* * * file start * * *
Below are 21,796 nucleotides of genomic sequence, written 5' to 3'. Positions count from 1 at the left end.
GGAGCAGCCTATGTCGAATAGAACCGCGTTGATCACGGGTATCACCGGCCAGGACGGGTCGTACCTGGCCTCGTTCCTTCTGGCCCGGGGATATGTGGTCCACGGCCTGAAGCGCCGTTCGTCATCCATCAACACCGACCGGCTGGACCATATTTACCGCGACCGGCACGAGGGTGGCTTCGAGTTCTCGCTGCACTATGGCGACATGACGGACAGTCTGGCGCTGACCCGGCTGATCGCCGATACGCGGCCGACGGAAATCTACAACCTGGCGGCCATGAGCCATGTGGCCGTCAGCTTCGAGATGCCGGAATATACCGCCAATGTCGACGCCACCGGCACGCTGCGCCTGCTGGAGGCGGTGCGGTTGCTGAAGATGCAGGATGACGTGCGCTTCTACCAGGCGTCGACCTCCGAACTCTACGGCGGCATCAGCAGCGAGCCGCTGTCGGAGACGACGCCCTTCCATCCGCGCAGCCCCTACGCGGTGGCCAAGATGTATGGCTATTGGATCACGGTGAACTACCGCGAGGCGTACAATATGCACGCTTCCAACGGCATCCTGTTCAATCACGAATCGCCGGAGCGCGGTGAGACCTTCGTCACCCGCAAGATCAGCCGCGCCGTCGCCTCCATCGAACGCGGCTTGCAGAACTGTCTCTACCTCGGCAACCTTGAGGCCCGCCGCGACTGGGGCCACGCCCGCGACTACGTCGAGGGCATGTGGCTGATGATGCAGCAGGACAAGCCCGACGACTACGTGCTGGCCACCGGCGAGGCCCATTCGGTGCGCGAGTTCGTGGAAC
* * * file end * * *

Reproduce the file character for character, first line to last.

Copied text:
Below are 21,796 nucleotides of genomic sequence, written 5' to 3'. Positions count from 1 at the left end.
GGAGCAGCCTATGTCGAATAGAACCGCGTTGATCACGGGTATCACCGGCCAGGACGGGTCGTACCTGGCCTCGTTCCTTCTGGCCCGGGGATATGTGGTCCACGGCCTGAAGCGCCGTTCGTCATCCATCAACACCGACCGGCTGGACCATATTTACCGCGACCGGCACGAGGGTGGCTTCGAGTTCTCGCTGCACTATGGCGACATGACGGACAGTCTGGCGCTGACCCGGCTGATCGCCGATACGCGGCCGACGGAAATCTACAACCTGGCGGCCATGAGCCATGTGGCCGTCAGCTTCGAGATGCCGGAATATACCGCCAATGTCGACGCCACCGGCACGCTGCGCCTGCTGGAGGCGGTGCGGTTGCTGAAGATGCAGGATGACGTGCGCTTCTACCAGGCGTCGACCTCCGAACTCTACGGCGGCATCAGCAGCGAGCCGCTGTCGGAGACGACGCCCTTCCATCCGCGCAGCCCCTACGCGGTGGCCAAGATGTATGGCTATTGGATCACGGTGAACTACCGCGAGGCGTACAATATGCACGCTTCCAACGGCATCCTGTTCAATCACGAATCGCCGGAGCGCGGTGAGACCTTCGTCACCCGCAAGATCAGCCGCGCCGTCGCCTCCATCGAACGCGGCTTGCAGAACTGTCTCTACCTCGGCAACCTTGAGGCCCGCCGCGACTGGGGCCACGCCCGCGACTACGTCGAGGGCATGTGGCTGATGATGCAGCAGGACAAGCCCGACGACTACGTGCTGGCCACCGGCGAGGCCCATTCGGTGCGCGAGTTCGTGGAAC